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Also pant(o)‑.


Greek pan, pant‑, respectively the neuter and oblique forms of pas, all.

A panacea (Greek akos, remedy) is a solution or remedy for all difficulties or diseases; a pandemic (Greek dēmos, people) is an outbreak of a disease over a whole country or the world; pandemonium (Greek daimōn, demon), is wild and noisy disorder or confusion, originally from the place of all demons in Milton's Paradise Lost; a pantheon (Greek theion, holy) is the set of all the gods of a people or religion; pansexual refers to somebody uninhibited in sexual choice with regard to gender or activity.

Pan‑ is widely used in terms, often hyphenated, that relate to all the peoples or countries of an area, as in pan-American, of all the countries of North and South America; pan-African, of all people of African birth or descent, all the peoples of Africa, or all African countries; Panhellenic, of all people of Greek origin or ancestry; pan-Arabism, the principle or advocacy of political alliance or union of all the Arab states.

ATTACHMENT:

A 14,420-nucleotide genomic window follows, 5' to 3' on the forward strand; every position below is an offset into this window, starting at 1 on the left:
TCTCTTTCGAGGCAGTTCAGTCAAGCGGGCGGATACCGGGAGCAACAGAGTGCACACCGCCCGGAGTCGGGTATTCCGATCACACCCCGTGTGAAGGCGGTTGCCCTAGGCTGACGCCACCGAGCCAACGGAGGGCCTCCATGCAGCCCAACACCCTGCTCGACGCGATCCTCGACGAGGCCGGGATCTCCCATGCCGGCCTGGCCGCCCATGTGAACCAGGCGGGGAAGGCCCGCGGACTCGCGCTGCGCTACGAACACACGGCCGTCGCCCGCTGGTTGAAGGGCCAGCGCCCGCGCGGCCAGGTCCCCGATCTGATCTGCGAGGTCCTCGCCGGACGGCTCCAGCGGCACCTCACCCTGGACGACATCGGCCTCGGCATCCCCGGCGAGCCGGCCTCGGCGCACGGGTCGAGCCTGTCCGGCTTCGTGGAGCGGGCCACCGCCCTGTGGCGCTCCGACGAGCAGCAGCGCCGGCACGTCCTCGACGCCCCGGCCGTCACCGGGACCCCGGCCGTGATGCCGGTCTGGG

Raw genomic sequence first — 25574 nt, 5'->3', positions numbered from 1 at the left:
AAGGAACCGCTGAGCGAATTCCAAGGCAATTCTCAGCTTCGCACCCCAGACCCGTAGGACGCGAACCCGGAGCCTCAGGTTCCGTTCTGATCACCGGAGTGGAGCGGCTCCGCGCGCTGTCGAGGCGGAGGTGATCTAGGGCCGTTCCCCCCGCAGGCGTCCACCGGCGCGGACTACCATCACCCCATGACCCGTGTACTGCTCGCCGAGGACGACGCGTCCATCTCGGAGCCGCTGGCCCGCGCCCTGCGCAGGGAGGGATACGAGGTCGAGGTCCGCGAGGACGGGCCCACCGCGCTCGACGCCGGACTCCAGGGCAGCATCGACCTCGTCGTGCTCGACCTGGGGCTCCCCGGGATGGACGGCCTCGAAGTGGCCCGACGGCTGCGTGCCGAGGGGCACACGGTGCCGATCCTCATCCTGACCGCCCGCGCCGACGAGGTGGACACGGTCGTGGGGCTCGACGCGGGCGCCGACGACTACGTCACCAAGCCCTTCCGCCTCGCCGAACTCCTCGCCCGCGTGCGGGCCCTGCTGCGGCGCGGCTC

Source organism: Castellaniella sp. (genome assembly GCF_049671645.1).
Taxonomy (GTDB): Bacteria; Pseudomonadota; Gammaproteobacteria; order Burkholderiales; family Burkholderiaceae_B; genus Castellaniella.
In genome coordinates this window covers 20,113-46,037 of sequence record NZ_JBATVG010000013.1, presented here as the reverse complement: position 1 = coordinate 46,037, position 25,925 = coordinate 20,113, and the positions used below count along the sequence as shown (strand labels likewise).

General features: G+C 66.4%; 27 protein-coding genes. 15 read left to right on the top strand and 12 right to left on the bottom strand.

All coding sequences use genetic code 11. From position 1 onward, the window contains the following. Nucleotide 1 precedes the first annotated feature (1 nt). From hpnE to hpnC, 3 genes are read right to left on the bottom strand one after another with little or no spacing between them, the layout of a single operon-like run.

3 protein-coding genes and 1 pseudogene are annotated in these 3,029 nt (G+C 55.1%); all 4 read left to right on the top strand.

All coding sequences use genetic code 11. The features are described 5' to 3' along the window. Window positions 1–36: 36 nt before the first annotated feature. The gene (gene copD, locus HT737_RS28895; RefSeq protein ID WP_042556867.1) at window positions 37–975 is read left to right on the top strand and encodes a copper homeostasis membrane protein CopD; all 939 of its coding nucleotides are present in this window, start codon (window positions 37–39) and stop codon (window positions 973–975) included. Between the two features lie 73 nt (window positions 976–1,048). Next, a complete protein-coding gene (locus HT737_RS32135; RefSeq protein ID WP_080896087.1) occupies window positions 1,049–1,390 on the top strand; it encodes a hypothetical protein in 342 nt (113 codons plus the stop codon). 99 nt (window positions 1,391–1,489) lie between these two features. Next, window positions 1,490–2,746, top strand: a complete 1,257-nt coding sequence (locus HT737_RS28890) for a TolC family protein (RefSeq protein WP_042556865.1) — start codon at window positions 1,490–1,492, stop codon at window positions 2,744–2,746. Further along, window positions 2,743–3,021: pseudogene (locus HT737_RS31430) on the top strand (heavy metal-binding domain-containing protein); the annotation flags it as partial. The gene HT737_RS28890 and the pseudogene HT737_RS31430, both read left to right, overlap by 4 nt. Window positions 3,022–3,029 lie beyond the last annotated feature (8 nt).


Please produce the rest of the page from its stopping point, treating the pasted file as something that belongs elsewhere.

Panto‑ has the same sense, and occurs in words such as pantograph (Greek ‑graphos, writing) which was originally a system of hinged and jointed rods for copying a plan or drawing on a different scale, now often a similar-shaped structure for conveying electric power to a vehicle from overhead wires; the British pantomime (Greek mimos, a mime) was historically an entertainment executed entirely in mime; pantothenic acid is a vitamin of the B complex, named from Greek pantothen (from every side), as it occurs so widely.

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